Microsoft KB Archive/106632
Disk Error While Saving, Embedded Object Becomes a Box
The information in this article applies to:
- Microsoft Word for Windows, versions 6.0, 6.0a, 6.0c
When an embedded object is moved within a document by cutting and pasting, by dragging and dropping, or by text changes preceding it, followed by a full save of the document, the object may change in appearance and may no longer be editable. Subsequent attempts to save the document may result in the following error message
Disk is full writing to drive x:
where "x" is the drive you are trying to save to.
Related error message:
There are too many edits in this document.
This operation will be incomplete. Save your work.
NOTE: With Allow Fast Saves turned on, Word will do a full save periodically based upon the complexity of the document or the number of times it has been previously fast saved.
Microsoft has confirmed this to be a problem in Word for Windows. This problem was corrected in of Word versions 6.0a and later for Windows.
To reduce the chance of this problem occurring, turn on the Allow Fast Saves option by choosing Options from the Tools menu, selecting the Save tab, and selecting the Allow Fast Saves option.
If the problem does occur, use the following procedure to save your document. The OLE object may be lost and may have to be re-created. Some Word-6.0-specific formatting may not be retained in the Word 2.0 format.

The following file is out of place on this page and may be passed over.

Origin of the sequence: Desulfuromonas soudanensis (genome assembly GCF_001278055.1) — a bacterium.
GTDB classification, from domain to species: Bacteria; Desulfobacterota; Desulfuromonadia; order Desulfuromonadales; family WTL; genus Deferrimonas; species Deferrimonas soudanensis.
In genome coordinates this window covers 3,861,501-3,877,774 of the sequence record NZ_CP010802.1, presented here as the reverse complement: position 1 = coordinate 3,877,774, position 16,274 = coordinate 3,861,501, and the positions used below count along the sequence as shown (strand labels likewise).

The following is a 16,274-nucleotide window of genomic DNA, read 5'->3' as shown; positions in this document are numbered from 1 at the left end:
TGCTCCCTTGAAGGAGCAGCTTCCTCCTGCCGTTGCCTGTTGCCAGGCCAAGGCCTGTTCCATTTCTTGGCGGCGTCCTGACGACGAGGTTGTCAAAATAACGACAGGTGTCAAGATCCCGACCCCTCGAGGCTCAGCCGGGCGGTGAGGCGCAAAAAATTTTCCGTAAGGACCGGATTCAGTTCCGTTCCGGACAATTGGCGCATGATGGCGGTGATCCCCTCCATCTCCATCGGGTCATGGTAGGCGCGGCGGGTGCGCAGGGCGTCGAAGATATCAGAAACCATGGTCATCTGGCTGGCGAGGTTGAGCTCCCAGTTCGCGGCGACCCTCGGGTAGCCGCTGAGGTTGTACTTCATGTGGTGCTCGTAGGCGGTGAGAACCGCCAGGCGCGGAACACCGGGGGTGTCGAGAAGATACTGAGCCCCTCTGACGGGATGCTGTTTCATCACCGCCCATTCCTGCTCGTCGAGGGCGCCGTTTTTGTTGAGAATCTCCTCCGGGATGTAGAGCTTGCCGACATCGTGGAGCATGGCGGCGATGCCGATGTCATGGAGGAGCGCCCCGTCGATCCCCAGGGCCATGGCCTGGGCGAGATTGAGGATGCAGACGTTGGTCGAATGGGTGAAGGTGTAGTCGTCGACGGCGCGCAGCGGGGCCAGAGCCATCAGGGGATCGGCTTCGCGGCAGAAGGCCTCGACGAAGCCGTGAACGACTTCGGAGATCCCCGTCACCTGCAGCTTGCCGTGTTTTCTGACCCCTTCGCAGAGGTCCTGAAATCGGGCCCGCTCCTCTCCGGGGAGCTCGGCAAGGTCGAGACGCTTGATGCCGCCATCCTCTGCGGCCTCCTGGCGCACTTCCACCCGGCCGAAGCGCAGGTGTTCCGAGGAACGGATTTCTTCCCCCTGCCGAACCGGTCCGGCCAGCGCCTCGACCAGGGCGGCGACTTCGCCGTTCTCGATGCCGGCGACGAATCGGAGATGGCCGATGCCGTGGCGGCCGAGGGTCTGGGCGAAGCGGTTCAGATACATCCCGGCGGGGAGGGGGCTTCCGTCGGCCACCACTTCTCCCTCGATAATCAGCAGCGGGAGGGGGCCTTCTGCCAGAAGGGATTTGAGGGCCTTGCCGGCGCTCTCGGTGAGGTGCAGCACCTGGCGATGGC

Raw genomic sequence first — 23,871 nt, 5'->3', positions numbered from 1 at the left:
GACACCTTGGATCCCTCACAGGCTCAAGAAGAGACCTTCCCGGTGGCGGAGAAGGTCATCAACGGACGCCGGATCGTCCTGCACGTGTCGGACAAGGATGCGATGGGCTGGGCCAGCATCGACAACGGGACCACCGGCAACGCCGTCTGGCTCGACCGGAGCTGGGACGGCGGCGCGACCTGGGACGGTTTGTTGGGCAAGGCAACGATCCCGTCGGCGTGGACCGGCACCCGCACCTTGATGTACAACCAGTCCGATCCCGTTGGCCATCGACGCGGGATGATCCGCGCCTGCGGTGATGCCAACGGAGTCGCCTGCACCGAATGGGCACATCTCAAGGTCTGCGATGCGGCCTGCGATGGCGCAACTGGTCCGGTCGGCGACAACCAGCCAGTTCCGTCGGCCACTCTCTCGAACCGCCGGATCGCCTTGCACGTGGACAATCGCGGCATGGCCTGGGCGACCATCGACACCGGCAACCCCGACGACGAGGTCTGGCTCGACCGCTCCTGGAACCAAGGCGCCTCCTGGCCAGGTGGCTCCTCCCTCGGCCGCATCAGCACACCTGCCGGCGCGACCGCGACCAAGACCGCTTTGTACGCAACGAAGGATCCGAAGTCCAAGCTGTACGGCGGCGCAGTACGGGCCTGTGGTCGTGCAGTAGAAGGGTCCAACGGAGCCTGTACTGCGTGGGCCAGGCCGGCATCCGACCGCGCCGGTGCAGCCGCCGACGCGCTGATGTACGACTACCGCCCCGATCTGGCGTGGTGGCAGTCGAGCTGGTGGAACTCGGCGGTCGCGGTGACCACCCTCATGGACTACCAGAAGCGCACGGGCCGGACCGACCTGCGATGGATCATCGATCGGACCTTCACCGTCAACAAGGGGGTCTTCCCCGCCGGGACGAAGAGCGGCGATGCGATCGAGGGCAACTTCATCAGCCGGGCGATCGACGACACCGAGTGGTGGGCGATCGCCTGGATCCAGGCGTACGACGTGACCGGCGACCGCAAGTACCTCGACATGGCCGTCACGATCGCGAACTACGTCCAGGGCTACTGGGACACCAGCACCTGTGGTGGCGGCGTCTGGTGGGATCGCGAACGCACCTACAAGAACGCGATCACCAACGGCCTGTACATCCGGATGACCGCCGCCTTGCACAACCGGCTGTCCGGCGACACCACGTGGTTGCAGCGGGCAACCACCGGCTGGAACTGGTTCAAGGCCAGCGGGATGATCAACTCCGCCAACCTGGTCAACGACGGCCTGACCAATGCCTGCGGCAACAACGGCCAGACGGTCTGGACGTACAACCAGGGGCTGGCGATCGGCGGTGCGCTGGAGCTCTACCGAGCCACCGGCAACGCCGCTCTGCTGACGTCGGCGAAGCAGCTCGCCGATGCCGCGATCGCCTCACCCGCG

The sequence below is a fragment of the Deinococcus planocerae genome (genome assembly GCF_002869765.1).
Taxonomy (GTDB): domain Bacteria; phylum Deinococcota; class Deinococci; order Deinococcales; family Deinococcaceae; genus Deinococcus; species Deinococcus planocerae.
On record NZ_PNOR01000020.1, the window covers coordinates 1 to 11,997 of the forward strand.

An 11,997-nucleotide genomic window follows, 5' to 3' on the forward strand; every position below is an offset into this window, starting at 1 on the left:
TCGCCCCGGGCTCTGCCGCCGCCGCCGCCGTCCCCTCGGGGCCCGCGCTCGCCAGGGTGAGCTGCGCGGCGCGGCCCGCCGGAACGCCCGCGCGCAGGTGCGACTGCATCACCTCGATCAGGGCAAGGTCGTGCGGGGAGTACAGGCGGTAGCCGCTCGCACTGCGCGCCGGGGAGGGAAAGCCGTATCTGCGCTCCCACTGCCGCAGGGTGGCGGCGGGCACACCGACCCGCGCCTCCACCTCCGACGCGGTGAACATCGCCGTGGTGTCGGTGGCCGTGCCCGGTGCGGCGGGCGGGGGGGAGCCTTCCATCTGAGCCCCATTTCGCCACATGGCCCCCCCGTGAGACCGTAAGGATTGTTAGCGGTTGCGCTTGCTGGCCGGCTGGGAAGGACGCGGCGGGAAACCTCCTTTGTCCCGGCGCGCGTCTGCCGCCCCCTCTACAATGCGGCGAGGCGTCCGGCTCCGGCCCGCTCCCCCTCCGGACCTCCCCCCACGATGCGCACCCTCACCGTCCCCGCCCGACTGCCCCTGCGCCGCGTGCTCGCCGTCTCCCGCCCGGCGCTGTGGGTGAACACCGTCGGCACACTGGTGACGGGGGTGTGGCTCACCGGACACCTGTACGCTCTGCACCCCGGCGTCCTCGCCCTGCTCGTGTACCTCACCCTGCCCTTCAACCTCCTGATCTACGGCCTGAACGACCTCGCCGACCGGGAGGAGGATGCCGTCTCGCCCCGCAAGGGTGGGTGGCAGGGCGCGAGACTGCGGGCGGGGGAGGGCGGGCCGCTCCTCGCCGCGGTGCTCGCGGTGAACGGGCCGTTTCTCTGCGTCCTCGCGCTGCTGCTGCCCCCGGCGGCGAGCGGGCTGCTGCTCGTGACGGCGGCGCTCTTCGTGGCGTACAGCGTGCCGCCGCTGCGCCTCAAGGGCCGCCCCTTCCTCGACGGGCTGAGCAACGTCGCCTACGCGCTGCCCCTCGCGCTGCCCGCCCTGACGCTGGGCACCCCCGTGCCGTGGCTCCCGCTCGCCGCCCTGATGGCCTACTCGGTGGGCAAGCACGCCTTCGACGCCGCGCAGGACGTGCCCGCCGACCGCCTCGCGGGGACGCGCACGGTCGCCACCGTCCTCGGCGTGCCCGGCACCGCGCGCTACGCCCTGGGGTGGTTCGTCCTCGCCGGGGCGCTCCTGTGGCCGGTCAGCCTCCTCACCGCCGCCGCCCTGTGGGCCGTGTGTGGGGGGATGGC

- Save the file in Word 2.0 format.
- Immediately after saving in Word 2.0 format, choose Save from the File menu.
The Save Format dialog box will say that the file is a Word for Windows 2.0 format file and ask if the file should be saved in Word, or Word for Windows 2.0.
- Choose the Word button (to save in Word 6.0 format).
If any OLE objects appear as boxes in your Word document, you must delete and re-create them.
To obtain Word 6.0c, call the Microsoft Order Desk at (800) 360-7561 and request the 6.0c upgrade.
If you are outside the United States, contact your local subsidiary. To locate your subsidiary, see the Microsoft World Wide Offices Web site at:
Closing and reopening the document preserves the object if no part of the offending document has been copied or cut and pasted into a new document. This is because if no Clipboard functions have taken place when you close the document, Word deletes the temporary work copy of the document, and you are left with the last successfully saved file. Clipboard functions cause Word to incorporate the changes in the temporary file into the good copy of the file. Thus, the damaged object is saved to the current copy of the file.
Saving the damaged document to Rich Text Format (RTF) has the same effect as a Clipboard function, and the object will be lost.
Additional query words: 6.0 ole winword Graphic Wordart Equation Chart word6 Graph custsales
Keywords : kbole
Issue type :
Technology : kbWordSearch kbWordWSearch
Last Reviewed: November 4, 2000